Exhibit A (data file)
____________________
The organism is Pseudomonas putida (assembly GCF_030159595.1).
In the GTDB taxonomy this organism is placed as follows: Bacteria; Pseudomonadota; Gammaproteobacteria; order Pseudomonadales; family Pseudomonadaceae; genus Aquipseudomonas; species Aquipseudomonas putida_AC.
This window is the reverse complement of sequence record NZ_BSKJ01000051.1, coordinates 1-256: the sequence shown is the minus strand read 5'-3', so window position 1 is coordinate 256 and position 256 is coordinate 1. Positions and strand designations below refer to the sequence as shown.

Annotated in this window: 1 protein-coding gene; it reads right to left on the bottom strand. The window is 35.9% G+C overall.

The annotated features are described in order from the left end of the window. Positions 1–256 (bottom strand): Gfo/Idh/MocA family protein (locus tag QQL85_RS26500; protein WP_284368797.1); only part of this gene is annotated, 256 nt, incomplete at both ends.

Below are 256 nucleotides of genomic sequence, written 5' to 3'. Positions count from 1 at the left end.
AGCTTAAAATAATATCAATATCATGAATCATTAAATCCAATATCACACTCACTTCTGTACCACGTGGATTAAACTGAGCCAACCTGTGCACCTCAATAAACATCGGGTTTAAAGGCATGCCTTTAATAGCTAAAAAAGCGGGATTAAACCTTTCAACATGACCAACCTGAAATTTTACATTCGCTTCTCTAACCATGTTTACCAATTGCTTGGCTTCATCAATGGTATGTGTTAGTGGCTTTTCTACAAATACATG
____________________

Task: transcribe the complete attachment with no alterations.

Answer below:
The organism is Pseudomonas putida (assembly GCF_030159595.1).
In the GTDB taxonomy this organism is placed as follows: Bacteria; Pseudomonadota; Gammaproteobacteria; order Pseudomonadales; family Pseudomonadaceae; genus Aquipseudomonas; species Aquipseudomonas putida_AC.
This window is the reverse complement of sequence record NZ_BSKJ01000051.1, coordinates 1-256: the sequence shown is the minus strand read 5'-3', so window position 1 is coordinate 256 and position 256 is coordinate 1. Positions and strand designations below refer to the sequence as shown.

Annotated in this window: 1 protein-coding gene; it reads right to left on the bottom strand. The window is 35.9% G+C overall.

The annotated features are described in order from the left end of the window. Positions 1–256 (bottom strand): Gfo/Idh/MocA family protein (locus tag QQL85_RS26500; protein WP_284368797.1); only part of this gene is annotated, 256 nt, incomplete at both ends.

Below are 256 nucleotides of genomic sequence, written 5' to 3'. Positions count from 1 at the left end.
AGCTTAAAATAATATCAATATCATGAATCATTAAATCCAATATCACACTCACTTCTGTACCACGTGGATTAAACTGAGCCAACCTGTGCACCTCAATAAACATCGGGTTTAAAGGCATGCCTTTAATAGCTAAAAAAGCGGGATTAAACCTTTCAACATGACCAACCTGAAATTTTACATTCGCTTCTCTAACCATGTTTACCAATTGCTTGGCTTCATCAATGGTATGTGTTAGTGGCTTTTCTACAAATACATG